Richard won’t read a work of fiction unless someone is killed on the first page. He never understood what’s so great about The Canterbury Tales, and doesn’t even know if he has life insurance. His work has appeared in numerous national and international publications including the Chautauqua Literary Journal, South Dakota Review, CutBank, Puckerbrush Review, and he is the author of a collection of poetry, The Discovery of Heaven. He prefers his hammock to work or church, believes the designated-hitter rule is an abomination, and is commonly the only person in the room who thinks he’s funny. He lives in Milwaukee.

Lois P. Jones
Lois believes in all manner of flying and can claim skydiving and hot air ballooning as her introduction to highfalutin. When she isn’t dreaming of dirigibles, she makes herself useful as co-founder of Word Walker Press, a co-host of Moonday’s monthly poetry reading in Pacific Palisades, California and as host on Pacifica Radio's Poet’s Cafe. She is the Associate Poetry Editor of Kyoto Journal.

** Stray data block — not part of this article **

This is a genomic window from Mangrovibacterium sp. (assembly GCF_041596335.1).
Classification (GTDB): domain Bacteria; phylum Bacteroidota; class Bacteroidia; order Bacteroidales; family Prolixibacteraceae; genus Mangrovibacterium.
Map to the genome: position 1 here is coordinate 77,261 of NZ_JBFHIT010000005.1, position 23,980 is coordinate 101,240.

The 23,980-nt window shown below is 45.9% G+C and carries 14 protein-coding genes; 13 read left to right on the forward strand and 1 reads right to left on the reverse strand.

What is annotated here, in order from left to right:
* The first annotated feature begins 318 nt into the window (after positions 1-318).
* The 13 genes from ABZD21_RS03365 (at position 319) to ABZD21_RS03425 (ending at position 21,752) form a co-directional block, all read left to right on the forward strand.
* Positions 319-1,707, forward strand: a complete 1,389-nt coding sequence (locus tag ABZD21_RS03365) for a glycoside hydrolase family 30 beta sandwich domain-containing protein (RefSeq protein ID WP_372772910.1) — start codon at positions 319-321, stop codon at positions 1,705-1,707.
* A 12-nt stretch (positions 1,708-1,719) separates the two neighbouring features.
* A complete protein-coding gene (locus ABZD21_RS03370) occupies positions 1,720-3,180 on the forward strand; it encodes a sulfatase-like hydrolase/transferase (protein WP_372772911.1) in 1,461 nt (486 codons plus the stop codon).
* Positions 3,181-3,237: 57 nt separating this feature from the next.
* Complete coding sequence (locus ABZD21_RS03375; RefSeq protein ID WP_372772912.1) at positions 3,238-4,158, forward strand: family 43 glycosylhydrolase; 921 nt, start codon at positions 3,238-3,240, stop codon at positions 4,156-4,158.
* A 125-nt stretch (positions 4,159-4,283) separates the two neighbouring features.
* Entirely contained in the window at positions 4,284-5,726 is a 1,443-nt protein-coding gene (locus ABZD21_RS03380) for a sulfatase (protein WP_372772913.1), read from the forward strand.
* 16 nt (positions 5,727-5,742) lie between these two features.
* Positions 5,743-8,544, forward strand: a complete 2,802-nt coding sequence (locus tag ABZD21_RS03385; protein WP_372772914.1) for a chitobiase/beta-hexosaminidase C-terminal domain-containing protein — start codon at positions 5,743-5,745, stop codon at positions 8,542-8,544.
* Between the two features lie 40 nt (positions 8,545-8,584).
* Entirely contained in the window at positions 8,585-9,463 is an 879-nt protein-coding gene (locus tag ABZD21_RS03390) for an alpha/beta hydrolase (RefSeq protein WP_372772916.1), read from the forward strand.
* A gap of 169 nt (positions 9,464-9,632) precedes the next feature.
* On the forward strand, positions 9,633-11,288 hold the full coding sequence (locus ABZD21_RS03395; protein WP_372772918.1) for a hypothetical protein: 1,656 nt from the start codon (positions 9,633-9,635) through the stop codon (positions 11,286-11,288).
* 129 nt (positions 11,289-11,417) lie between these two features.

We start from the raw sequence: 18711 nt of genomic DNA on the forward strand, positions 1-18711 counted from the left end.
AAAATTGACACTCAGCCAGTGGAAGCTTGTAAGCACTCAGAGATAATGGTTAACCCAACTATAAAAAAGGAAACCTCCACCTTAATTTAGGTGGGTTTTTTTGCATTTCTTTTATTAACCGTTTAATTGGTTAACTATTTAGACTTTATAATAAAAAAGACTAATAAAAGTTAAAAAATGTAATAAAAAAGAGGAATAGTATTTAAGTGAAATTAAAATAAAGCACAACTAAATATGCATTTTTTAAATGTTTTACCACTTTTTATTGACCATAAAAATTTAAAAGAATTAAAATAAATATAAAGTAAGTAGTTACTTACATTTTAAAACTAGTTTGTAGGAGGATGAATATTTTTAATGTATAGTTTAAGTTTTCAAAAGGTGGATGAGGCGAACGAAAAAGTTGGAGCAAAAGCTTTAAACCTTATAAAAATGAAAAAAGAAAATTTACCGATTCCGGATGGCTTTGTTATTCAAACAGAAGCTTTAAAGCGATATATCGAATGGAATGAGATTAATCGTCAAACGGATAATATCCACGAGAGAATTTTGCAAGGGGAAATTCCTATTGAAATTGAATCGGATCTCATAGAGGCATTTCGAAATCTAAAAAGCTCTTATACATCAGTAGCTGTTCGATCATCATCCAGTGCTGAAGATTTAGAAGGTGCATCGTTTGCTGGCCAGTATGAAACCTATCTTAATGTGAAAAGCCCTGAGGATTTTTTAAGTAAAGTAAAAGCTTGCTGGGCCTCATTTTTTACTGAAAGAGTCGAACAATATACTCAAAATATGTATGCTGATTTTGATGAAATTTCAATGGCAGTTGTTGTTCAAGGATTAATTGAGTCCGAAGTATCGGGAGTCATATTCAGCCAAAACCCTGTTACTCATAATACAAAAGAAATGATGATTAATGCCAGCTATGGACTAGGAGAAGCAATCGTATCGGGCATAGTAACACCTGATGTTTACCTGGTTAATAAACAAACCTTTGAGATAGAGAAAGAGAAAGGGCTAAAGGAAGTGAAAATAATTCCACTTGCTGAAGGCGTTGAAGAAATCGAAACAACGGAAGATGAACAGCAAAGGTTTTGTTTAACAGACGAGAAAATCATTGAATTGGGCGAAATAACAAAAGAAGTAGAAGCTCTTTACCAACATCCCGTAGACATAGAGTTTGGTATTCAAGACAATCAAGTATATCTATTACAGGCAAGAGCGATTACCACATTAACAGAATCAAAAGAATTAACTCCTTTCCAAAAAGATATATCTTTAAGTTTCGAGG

c.a. leibow
Christopher is currently a Barker for the Shlomo Brother’s Carnival and is currently working on a manuscript titled, Carny Life: The Vicissitudes of Traveling Entertainment.

Emilie Lindemann
Emilie, a self-described vintage clothing junkie, is a Ph.D. candidate at the University of Wisconsin-Milwaukee. Her poems have appeared in Verse Wisconsin , Columbia Poetry Review, Wicked Alice, PANK, and Sugar House Review. Her chapbook, Dear Minimum Wage Employee, is forthcoming from Dancing Girl Press.

Dana Guthrie Martin
Dana has been described as akin to “watching someone eat their young only probably a lot prettier.” She and her husband share their Seattle-area home with two hermit crabs, their robot, Feldman, and their hand puppets, Princess Baby Toes and Captain Baby Pants. Her work has appeared in numerous journals, and her chapbook The Spare Room is forthcoming.

Kim Noriega